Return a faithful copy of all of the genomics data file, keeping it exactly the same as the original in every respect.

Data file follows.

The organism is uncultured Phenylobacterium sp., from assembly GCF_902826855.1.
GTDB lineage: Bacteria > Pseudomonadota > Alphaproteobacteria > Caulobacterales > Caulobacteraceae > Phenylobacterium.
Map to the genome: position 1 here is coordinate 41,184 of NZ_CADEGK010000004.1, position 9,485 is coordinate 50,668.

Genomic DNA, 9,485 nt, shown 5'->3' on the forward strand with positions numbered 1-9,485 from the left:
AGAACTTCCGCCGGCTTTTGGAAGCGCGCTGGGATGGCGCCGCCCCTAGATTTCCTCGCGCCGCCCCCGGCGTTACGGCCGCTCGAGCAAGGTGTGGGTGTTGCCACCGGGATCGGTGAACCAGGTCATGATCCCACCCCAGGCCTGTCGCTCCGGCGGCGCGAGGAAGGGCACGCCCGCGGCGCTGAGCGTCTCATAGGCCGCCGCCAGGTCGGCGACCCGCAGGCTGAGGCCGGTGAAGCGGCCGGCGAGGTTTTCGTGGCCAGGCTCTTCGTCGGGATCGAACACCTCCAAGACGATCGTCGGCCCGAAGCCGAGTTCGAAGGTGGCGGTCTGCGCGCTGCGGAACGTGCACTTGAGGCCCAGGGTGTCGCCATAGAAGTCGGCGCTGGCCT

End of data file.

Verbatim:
The organism is uncultured Phenylobacterium sp., from assembly GCF_902826855.1.
GTDB lineage: Bacteria > Pseudomonadota > Alphaproteobacteria > Caulobacterales > Caulobacteraceae > Phenylobacterium.
Map to the genome: position 1 here is coordinate 41,184 of NZ_CADEGK010000004.1, position 9,485 is coordinate 50,668.

Genomic DNA, 9,485 nt, shown 5'->3' on the forward strand with positions numbered 1-9,485 from the left:
AGAACTTCCGCCGGCTTTTGGAAGCGCGCTGGGATGGCGCCGCCCCTAGATTTCCTCGCGCCGCCCCCGGCGTTACGGCCGCTCGAGCAAGGTGTGGGTGTTGCCACCGGGATCGGTGAACCAGGTCATGATCCCACCCCAGGCCTGTCGCTCCGGCGGCGCGAGGAAGGGCACGCCCGCGGCGCTGAGCGTCTCATAGGCCGCCGCCAGGTCGGCGACCCGCAGGCTGAGGCCGGTGAAGCGGCCGGCGAGGTTTTCGTGGCCAGGCTCTTCGTCGGGATCGAACACCTCCAAGACGATCGTCGGCCCGAAGCCGAGTTCGAAGGTGGCGGTCTGCGCGCTGCGGAACGTGCACTTGAGGCCCAGGGTGTCGCCATAGAAGTCGGCGCTGGCCT